Crowded Spaces and Copycat Risk Management
73 Pages Posted: 14 Jun 2015
Date Written: June 10, 2015
In recent years, a new form of risk has been recognized. This risk is the risk of crowded spaces. That is, how the saturation of a particular trading strategy can lead to a mis-measurement of the future expected returns and risks of the trading strategy. The primary focus of this risk has to do with copycat trading, whereby traders or investors engage in a similar trading strategy. As too many dollars chase the same strategy, the opportunity fades away but leaves the remaining traders at greater risk exposure. This paper focuses on an entirely neglected source of crowding.
The crowding explicitly from the risk management process. In particular, this paper focuses on equity portfolio managers that use similar risk models and examines the extent to which these similar risk models can mis-measure risk and lead to crowding of the investment space, even when the investment models are completely unrelated to one another. Our empirical analysis with real-world professional portfolio management data finds that the risk modeling process leads to crowding and mis-measured risk. Interestingly, we find a rise in crowding due to portfolio construction immediately before the quant crisis of 2007. We also show how a simple method of altering the eigenvalue structure can reduce the average crowding from portfolio management by 20%, and in some cases as high as 61%. We also find that crowding in the financial system would be lower if the distribution of risk model usage amongst portfolio managers was more diversified.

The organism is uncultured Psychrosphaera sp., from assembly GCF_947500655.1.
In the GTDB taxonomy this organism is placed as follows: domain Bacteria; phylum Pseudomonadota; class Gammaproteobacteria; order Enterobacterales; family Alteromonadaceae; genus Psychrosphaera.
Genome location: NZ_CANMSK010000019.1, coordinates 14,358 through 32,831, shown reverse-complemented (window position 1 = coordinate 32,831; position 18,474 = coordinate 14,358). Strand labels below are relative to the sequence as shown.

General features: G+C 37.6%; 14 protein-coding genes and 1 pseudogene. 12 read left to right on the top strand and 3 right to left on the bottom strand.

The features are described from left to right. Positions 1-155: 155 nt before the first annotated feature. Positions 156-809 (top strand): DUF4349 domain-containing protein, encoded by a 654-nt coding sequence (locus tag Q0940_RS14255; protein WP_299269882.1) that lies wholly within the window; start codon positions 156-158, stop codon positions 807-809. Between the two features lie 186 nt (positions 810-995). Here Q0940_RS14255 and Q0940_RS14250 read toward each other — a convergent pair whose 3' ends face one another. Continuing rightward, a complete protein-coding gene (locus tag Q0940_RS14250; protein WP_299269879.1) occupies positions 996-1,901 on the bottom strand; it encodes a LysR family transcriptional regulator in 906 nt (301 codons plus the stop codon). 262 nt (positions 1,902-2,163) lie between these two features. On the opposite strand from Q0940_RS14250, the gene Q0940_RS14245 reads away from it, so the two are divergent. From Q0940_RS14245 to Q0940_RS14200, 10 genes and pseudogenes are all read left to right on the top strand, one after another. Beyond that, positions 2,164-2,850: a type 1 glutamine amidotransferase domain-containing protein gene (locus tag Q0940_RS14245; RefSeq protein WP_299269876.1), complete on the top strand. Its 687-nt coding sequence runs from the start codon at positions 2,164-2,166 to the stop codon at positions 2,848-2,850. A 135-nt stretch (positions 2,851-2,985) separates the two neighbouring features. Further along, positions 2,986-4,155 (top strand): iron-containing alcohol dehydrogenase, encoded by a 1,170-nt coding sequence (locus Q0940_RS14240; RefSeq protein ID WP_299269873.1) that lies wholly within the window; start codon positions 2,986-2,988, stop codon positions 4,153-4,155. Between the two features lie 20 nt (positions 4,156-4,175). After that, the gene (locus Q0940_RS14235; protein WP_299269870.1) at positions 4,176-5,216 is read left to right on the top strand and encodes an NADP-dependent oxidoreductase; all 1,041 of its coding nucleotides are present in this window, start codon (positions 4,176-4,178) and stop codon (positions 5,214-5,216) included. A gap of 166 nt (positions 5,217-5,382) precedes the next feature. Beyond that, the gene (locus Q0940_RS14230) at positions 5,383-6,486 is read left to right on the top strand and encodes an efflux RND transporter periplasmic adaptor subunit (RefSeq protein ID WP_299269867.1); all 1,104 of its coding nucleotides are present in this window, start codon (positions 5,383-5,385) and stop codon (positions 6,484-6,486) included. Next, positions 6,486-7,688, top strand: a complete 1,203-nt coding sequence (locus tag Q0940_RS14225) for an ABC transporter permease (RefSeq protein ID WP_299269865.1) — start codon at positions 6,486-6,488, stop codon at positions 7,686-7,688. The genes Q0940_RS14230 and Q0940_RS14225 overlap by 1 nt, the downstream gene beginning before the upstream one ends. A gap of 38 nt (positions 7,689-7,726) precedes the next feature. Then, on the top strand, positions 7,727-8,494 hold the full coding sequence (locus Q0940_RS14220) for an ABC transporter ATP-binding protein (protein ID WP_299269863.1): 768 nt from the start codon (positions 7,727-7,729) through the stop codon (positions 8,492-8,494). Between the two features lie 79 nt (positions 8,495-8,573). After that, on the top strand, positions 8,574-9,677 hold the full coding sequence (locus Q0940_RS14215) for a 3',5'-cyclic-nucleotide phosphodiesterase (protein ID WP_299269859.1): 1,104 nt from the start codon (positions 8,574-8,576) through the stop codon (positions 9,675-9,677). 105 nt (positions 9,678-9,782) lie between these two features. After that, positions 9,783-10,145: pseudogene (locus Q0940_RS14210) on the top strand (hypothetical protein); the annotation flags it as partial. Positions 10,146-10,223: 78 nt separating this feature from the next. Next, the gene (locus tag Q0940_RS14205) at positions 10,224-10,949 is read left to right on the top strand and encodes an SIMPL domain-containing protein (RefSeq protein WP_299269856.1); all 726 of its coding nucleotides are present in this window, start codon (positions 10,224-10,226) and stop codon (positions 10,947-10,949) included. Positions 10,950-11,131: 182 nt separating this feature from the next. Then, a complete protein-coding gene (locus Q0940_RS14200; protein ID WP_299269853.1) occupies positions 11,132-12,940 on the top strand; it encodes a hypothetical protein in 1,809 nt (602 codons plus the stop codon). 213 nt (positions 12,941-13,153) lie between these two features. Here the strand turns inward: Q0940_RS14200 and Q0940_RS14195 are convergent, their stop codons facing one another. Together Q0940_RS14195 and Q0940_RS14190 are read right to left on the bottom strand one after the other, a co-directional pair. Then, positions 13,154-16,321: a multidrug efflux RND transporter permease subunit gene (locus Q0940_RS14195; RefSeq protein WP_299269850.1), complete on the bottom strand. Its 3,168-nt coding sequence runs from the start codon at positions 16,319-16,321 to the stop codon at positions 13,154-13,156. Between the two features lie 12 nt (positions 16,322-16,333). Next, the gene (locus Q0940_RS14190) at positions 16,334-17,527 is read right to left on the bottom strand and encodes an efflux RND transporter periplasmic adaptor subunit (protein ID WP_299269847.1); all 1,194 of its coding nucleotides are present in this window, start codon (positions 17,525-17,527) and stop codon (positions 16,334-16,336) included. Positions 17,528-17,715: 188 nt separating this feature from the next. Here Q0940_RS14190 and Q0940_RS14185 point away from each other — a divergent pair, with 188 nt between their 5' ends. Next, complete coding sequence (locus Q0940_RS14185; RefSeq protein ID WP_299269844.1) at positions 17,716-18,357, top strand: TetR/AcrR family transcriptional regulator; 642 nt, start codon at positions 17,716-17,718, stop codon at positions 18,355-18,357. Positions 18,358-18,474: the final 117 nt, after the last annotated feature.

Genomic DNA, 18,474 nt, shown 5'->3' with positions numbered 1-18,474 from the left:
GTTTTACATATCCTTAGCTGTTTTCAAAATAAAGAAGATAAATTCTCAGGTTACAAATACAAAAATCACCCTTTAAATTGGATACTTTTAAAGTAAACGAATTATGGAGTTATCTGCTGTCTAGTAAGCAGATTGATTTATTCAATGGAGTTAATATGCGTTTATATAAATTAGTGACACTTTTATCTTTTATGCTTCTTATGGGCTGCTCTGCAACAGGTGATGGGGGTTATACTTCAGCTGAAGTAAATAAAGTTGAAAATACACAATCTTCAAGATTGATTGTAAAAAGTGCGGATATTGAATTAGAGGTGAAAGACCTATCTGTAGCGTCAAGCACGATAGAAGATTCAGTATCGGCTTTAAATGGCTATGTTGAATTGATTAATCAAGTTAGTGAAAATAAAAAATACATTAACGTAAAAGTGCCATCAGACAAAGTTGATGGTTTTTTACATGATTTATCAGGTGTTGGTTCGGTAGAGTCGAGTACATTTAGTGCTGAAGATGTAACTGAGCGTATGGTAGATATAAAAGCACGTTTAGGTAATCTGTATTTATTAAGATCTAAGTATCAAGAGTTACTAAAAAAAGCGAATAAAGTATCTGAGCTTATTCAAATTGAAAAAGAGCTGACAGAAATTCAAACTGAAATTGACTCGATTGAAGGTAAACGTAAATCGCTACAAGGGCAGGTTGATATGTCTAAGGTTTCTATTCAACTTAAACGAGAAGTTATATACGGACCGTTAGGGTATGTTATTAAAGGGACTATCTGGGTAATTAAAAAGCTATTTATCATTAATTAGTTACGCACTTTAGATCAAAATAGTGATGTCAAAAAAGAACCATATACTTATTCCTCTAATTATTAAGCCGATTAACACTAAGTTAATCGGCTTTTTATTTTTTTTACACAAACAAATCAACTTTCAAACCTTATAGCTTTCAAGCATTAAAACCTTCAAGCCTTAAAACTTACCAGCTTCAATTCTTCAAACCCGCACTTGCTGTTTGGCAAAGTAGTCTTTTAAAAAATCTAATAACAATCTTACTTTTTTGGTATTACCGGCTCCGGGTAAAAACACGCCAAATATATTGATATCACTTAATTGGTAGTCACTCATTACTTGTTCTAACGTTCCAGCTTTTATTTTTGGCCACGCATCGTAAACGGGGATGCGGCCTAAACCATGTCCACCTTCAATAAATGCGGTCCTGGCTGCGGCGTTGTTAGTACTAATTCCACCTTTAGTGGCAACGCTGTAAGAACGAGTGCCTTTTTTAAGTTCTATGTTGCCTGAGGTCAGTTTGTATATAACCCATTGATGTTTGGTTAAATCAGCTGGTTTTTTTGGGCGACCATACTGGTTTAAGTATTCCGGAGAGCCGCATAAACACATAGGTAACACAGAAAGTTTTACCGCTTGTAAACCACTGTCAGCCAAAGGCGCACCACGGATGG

Keywords: Risk management, crowding, crowded spaces,copycat trading, quantitative equity
JEL Classification: G0, G01, G02, G11
Suggested Citation: Suggested Citation